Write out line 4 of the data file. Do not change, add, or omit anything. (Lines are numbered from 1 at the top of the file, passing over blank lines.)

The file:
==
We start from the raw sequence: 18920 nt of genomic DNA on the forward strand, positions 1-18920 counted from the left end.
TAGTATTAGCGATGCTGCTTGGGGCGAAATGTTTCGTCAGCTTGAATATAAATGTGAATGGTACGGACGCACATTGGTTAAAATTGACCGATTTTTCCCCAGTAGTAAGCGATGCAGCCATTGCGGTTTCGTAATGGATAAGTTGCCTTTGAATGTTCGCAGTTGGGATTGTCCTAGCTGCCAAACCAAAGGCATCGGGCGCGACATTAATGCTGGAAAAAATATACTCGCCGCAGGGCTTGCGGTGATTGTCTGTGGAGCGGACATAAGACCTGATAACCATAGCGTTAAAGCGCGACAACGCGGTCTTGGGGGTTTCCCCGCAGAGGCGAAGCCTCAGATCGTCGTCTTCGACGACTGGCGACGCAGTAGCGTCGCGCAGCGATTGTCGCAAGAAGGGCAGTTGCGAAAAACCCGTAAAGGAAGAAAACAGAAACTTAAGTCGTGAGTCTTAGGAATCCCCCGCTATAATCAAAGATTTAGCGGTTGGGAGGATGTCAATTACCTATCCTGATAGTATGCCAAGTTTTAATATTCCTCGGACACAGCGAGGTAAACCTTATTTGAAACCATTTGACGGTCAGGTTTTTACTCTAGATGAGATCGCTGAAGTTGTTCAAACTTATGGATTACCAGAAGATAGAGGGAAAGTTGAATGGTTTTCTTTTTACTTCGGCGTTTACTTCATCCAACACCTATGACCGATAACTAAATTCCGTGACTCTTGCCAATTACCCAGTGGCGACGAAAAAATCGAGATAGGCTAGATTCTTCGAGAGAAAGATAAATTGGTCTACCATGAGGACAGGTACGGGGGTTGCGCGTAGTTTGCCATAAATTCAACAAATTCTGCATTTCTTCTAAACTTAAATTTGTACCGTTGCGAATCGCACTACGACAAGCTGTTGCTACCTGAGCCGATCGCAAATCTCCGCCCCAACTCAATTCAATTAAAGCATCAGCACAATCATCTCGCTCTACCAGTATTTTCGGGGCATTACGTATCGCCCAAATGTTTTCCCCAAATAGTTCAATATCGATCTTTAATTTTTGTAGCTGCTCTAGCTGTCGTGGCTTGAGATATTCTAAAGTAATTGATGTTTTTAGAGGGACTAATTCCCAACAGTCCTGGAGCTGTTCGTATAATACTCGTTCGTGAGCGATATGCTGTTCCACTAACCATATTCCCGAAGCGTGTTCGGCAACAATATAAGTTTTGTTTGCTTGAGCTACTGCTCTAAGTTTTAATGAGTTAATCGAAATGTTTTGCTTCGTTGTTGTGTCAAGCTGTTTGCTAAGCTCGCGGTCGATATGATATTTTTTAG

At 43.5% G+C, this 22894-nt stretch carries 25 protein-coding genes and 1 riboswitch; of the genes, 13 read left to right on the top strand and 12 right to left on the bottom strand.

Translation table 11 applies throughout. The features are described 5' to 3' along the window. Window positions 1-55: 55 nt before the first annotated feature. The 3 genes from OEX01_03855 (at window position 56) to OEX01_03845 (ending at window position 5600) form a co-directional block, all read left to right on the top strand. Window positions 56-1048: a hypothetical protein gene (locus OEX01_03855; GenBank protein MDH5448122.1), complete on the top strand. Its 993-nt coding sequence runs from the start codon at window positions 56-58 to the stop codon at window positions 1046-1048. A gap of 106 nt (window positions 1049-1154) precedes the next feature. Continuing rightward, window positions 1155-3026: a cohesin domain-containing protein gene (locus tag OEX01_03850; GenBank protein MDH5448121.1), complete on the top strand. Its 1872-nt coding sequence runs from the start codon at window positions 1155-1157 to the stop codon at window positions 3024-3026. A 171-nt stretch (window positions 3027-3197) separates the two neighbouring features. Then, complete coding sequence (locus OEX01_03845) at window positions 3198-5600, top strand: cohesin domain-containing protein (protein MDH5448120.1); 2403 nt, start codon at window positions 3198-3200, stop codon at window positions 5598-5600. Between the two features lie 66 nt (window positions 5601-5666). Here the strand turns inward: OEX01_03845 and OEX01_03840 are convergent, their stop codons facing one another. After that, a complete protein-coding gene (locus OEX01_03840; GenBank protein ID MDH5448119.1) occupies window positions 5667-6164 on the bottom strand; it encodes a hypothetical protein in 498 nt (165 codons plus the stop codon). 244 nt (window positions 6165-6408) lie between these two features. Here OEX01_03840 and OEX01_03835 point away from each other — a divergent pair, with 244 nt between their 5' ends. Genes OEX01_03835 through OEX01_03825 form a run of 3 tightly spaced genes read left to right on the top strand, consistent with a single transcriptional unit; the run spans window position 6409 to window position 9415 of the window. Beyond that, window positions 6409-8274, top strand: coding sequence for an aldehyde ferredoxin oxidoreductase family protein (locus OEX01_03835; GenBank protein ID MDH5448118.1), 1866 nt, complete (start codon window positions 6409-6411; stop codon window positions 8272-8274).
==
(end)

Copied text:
Translation table 11 applies throughout. The features are described 5' to 3' along the window. Window positions 1-55: 55 nt before the first annotated feature. The 3 genes from OEX01_03855 (at window position 56) to OEX01_03845 (ending at window position 5600) form a co-directional block, all read left to right on the top strand. Window positions 56-1048: a hypothetical protein gene (locus OEX01_03855; GenBank protein MDH5448122.1), complete on the top strand. Its 993-nt coding sequence runs from the start codon at window positions 56-58 to the stop codon at window positions 1046-1048. A gap of 106 nt (window positions 1049-1154) precedes the next feature. Continuing rightward, window positions 1155-3026: a cohesin domain-containing protein gene (locus tag OEX01_03850; GenBank protein MDH5448121.1), complete on the top strand. Its 1872-nt coding sequence runs from the start codon at window positions 1155-1157 to the stop codon at window positions 3024-3026. A 171-nt stretch (window positions 3027-3197) separates the two neighbouring features. Then, complete coding sequence (locus OEX01_03845) at window positions 3198-5600, top strand: cohesin domain-containing protein (protein MDH5448120.1); 2403 nt, start codon at window positions 3198-3200, stop codon at window positions 5598-5600. Between the two features lie 66 nt (window positions 5601-5666). Here the strand turns inward: OEX01_03845 and OEX01_03840 are convergent, their stop codons facing one another. After that, a complete protein-coding gene (locus OEX01_03840; GenBank protein ID MDH5448119.1) occupies window positions 5667-6164 on the bottom strand; it encodes a hypothetical protein in 498 nt (165 codons plus the stop codon). 244 nt (window positions 6165-6408) lie between these two features. Here OEX01_03840 and OEX01_03835 point away from each other — a divergent pair, with 244 nt between their 5' ends. Genes OEX01_03835 through OEX01_03825 form a run of 3 tightly spaced genes read left to right on the top strand, consistent with a single transcriptional unit; the run spans window position 6409 to window position 9415 of the window. Beyond that, window positions 6409-8274, top strand: coding sequence for an aldehyde ferredoxin oxidoreductase family protein (locus OEX01_03835; GenBank protein ID MDH5448118.1), 1866 nt, complete (start codon window positions 6409-6411; stop codon window positions 8272-8274).